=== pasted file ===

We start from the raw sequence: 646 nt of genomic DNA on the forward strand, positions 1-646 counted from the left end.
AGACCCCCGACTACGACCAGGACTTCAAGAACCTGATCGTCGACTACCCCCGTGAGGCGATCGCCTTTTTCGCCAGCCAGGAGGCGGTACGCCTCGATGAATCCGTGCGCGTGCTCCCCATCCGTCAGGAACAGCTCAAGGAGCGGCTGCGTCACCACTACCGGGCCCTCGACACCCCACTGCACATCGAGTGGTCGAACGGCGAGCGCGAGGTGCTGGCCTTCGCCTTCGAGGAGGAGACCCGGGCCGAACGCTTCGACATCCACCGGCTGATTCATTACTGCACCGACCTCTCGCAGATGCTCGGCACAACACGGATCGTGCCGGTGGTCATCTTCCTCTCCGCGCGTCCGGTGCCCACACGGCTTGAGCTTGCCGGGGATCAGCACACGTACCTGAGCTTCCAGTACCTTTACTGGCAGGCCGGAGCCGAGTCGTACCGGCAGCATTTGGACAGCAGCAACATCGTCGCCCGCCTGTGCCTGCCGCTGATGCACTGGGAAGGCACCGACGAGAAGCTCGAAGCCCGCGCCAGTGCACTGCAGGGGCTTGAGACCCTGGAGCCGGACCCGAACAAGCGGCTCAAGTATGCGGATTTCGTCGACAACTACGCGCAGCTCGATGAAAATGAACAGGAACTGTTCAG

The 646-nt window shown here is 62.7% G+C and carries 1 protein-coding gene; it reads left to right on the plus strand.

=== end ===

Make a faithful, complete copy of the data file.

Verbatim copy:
We start from the raw sequence: 646 nt of genomic DNA on the forward strand, positions 1-646 counted from the left end.
AGACCCCCGACTACGACCAGGACTTCAAGAACCTGATCGTCGACTACCCCCGTGAGGCGATCGCCTTTTTCGCCAGCCAGGAGGCGGTACGCCTCGATGAATCCGTGCGCGTGCTCCCCATCCGTCAGGAACAGCTCAAGGAGCGGCTGCGTCACCACTACCGGGCCCTCGACACCCCACTGCACATCGAGTGGTCGAACGGCGAGCGCGAGGTGCTGGCCTTCGCCTTCGAGGAGGAGACCCGGGCCGAACGCTTCGACATCCACCGGCTGATTCATTACTGCACCGACCTCTCGCAGATGCTCGGCACAACACGGATCGTGCCGGTGGTCATCTTCCTCTCCGCGCGTCCGGTGCCCACACGGCTTGAGCTTGCCGGGGATCAGCACACGTACCTGAGCTTCCAGTACCTTTACTGGCAGGCCGGAGCCGAGTCGTACCGGCAGCATTTGGACAGCAGCAACATCGTCGCCCGCCTGTGCCTGCCGCTGATGCACTGGGAAGGCACCGACGAGAAGCTCGAAGCCCGCGCCAGTGCACTGCAGGGGCTTGAGACCCTGGAGCCGGACCCGAACAAGCGGCTCAAGTATGCGGATTTCGTCGACAACTACGCGCAGCTCGATGAAAATGAACAGGAACTGTTCAG

The 646-nt window shown here is 62.7% G+C and carries 1 protein-coding gene; it reads left to right on the plus strand.